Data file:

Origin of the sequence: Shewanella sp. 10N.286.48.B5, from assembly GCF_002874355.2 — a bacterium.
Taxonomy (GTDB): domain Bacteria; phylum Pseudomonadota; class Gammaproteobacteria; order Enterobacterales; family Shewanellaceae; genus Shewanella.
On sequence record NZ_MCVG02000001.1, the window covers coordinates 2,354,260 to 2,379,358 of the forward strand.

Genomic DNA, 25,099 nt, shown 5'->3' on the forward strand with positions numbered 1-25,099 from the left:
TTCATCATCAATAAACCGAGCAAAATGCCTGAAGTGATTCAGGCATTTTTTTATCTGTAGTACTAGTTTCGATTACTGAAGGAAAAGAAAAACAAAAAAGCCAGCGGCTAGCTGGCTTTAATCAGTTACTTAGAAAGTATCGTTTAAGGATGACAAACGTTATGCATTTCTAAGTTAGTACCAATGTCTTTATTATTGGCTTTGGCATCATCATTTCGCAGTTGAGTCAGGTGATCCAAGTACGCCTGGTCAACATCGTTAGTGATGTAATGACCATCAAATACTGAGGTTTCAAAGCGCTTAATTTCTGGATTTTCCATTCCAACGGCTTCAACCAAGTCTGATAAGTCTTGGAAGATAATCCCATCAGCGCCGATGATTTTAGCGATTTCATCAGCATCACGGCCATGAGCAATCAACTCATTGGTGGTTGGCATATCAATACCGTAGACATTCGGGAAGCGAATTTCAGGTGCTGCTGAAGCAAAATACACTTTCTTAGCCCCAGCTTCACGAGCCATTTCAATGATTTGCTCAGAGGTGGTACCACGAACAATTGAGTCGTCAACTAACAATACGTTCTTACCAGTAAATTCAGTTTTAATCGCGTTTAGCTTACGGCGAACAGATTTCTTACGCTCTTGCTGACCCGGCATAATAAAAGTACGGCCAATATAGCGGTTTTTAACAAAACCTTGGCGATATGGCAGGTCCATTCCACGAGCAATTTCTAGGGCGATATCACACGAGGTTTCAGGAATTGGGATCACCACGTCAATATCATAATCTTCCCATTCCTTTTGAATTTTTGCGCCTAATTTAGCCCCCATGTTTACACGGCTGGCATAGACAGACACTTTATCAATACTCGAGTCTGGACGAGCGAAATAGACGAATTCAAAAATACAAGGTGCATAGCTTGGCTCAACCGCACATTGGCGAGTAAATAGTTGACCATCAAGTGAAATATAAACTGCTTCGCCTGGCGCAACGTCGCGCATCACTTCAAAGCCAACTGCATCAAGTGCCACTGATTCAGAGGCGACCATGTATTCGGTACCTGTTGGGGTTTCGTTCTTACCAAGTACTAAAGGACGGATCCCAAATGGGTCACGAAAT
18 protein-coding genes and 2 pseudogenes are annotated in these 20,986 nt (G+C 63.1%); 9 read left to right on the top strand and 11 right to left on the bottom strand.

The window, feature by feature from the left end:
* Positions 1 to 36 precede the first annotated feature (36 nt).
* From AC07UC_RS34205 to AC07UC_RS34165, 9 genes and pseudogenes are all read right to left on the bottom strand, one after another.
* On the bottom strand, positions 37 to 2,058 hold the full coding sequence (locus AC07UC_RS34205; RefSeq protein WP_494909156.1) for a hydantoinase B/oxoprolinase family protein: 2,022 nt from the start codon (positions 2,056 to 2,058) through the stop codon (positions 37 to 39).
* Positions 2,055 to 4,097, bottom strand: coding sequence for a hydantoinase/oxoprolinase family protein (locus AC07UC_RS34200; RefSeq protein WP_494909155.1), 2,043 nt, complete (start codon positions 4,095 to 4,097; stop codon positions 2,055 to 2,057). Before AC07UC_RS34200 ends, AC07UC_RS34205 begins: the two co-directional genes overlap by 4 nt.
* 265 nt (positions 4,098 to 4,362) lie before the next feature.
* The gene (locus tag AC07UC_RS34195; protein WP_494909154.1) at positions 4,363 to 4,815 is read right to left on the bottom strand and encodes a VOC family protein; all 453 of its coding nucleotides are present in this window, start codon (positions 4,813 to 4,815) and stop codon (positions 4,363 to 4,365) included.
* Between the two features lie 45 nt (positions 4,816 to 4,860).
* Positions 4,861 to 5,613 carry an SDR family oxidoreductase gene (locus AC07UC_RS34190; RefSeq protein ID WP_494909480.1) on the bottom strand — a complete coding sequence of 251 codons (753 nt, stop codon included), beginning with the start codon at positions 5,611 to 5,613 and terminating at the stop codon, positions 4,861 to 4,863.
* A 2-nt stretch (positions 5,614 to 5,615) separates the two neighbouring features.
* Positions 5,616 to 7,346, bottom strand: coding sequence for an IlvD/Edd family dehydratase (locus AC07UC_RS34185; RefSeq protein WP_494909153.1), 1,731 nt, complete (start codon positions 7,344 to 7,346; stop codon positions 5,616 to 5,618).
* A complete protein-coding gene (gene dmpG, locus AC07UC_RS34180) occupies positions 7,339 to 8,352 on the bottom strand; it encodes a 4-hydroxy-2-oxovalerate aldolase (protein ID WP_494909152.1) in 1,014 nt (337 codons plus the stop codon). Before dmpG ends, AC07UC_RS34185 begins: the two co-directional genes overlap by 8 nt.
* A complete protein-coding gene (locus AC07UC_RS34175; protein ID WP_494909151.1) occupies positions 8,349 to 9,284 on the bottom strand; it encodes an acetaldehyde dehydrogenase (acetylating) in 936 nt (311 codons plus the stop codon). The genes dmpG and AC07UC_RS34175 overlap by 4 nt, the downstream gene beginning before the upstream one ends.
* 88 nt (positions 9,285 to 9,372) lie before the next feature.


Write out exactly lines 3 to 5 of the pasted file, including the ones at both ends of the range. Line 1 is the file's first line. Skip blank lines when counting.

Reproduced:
On sequence record NZ_MCVG02000001.1, the window covers coordinates 2,354,260 to 2,379,358 of the forward strand.

Genomic DNA, 25,099 nt, shown 5'->3' on the forward strand with positions numbered 1-25,099 from the left:
TTCATCATCAATAAACCGAGCAAAATGCCTGAAGTGATTCAGGCATTTTTTTATCTGTAGTACTAGTTTCGATTACTGAAGGAAAAGAAAAACAAAAAAGCCAGCGGCTAGCTGGCTTTAATCAGTTACTTAGAAAGTATCGTTTAAGGATGACAAACGTTATGCATTTCTAAGTTAGTACCAATGTCTTTATTATTGGCTTTGGCATCATCATTTCGCAGTTGAGTCAGGTGATCCAAGTACGCCTGGTCAACATCGTTAGTGATGTAATGACCATCAAATACTGAGGTTTCAAAGCGCTTAATTTCTGGATTTTCCATTCCAACGGCTTCAACCAAGTCTGATAAGTCTTGGAAGATAATCCCATCAGCGCCGATGATTTTAGCGATTTCATCAGCATCACGGCCATGAGCAATCAACTCATTGGTGGTTGGCATATCAATACCGTAGACATTCGGGAAGCGAATTTCAGGTGCTGCTGAAGCAAAATACACTTTCTTAGCCCCAGCTTCACGAGCCATTTCAATGATTTGCTCAGAGGTGGTACCACGAACAATTGAGTCGTCAACTAACAATACGTTCTTACCAGTAAATTCAGTTTTAATCGCGTTTAGCTTACGGCGAACAGATTTCTTACGCTCTTGCTGACCCGGCATAATAAAAGTACGGCCAATATAGCGGTTTTTAACAAAACCTTGGCGATATGGCAGGTCCATTCCACGAGCAATTTCTAGGGCGATATCACACGAGGTTTCAGGAATTGGGATCACCACGTCAATATCATAATCTTCCCATTCCTTTTGAATTTTTGCGCCTAATTTAGCCCCCATGTTTACACGGCTGGCATAGACAGACACTTTATCAATACTCGAGTCTGGACGAGCGAAATAGACGAATTCAAAAATACAAGGTGCATAGCTTGGCTCAACCGCACATTGGCGAGTAAATAGTTGACCATCAAGTGAAATATAAACTGCTTCGCCTGGCGCAACGTCGCGCATCACTTCAAAGCCAACTGCATCAAGTGCCACTGATTCAGAGGCGACCATGTATTCGGTACCTGTTGGGGTTTCGTTCTTACCAAGTACTAAAGGACGGATCCCAAATGGGTCACGAAAT